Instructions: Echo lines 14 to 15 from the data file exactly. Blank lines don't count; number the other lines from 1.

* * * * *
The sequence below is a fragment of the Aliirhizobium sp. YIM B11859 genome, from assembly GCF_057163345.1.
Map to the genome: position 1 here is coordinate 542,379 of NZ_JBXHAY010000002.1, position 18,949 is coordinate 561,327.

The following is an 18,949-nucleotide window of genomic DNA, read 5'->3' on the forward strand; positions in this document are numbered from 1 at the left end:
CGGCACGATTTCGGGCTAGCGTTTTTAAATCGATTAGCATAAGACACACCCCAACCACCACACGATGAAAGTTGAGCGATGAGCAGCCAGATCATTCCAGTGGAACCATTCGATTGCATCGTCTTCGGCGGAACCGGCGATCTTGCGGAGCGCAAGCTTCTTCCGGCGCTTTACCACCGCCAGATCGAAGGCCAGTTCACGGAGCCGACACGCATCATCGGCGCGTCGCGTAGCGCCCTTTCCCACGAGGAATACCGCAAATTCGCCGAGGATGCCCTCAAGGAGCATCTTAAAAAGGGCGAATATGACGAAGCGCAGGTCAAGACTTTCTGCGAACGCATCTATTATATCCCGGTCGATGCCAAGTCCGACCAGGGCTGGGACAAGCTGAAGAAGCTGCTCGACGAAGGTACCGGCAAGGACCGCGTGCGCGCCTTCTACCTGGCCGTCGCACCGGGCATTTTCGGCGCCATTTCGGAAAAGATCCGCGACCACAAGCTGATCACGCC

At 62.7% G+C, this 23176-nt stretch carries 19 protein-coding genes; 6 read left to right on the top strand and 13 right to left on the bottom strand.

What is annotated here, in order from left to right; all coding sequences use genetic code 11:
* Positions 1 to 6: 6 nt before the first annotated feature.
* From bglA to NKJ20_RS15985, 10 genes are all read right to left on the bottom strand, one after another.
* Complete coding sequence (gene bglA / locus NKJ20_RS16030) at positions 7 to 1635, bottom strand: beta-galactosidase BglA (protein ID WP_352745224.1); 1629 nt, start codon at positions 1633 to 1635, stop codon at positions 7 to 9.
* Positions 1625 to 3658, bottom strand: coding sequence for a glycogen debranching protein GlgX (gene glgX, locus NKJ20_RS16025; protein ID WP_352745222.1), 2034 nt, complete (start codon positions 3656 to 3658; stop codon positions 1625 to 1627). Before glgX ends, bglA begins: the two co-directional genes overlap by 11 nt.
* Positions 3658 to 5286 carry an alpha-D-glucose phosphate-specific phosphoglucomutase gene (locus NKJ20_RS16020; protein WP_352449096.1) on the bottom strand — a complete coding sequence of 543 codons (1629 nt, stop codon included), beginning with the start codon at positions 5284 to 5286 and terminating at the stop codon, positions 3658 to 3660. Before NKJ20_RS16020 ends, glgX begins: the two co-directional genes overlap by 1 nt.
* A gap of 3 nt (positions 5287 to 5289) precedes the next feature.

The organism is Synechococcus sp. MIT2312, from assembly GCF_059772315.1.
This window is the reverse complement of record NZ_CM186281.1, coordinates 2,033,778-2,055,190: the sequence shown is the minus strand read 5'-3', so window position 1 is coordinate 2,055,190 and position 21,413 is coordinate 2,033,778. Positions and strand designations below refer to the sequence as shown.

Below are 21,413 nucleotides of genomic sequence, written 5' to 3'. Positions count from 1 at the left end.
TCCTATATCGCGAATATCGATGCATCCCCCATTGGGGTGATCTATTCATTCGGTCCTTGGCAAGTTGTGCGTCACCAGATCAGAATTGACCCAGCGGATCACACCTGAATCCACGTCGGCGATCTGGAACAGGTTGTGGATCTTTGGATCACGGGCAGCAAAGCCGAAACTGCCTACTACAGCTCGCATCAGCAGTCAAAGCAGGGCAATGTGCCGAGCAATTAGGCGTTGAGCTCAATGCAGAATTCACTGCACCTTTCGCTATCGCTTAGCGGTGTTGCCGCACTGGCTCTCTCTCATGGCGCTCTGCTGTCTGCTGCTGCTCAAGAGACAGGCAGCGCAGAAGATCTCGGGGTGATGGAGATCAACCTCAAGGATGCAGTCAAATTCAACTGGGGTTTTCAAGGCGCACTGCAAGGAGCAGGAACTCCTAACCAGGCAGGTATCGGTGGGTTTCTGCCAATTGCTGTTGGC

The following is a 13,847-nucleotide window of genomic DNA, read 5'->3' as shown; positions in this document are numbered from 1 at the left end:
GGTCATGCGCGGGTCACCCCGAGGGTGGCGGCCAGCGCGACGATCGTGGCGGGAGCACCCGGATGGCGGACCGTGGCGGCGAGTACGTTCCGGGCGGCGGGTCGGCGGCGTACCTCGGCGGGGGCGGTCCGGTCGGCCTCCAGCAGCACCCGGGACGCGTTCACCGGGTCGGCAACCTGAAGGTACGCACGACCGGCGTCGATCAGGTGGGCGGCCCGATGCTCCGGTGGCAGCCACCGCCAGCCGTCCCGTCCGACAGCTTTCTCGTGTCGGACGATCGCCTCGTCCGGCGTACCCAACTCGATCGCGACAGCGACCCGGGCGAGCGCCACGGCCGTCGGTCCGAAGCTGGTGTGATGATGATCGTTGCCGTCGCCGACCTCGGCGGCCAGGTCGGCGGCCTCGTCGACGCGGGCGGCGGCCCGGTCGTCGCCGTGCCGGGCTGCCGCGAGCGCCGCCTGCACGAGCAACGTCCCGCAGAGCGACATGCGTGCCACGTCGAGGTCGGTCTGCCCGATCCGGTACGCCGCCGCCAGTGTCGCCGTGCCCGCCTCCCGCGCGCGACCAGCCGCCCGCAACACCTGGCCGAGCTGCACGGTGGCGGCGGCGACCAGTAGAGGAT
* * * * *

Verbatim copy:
This window is the reverse complement of record NZ_CM186281.1, coordinates 2,033,778-2,055,190: the sequence shown is the minus strand read 5'-3', so window position 1 is coordinate 2,055,190 and position 21,413 is coordinate 2,033,778. Positions and strand designations below refer to the sequence as shown.

Below are 21,413 nucleotides of genomic sequence, written 5' to 3'. Positions count from 1 at the left end.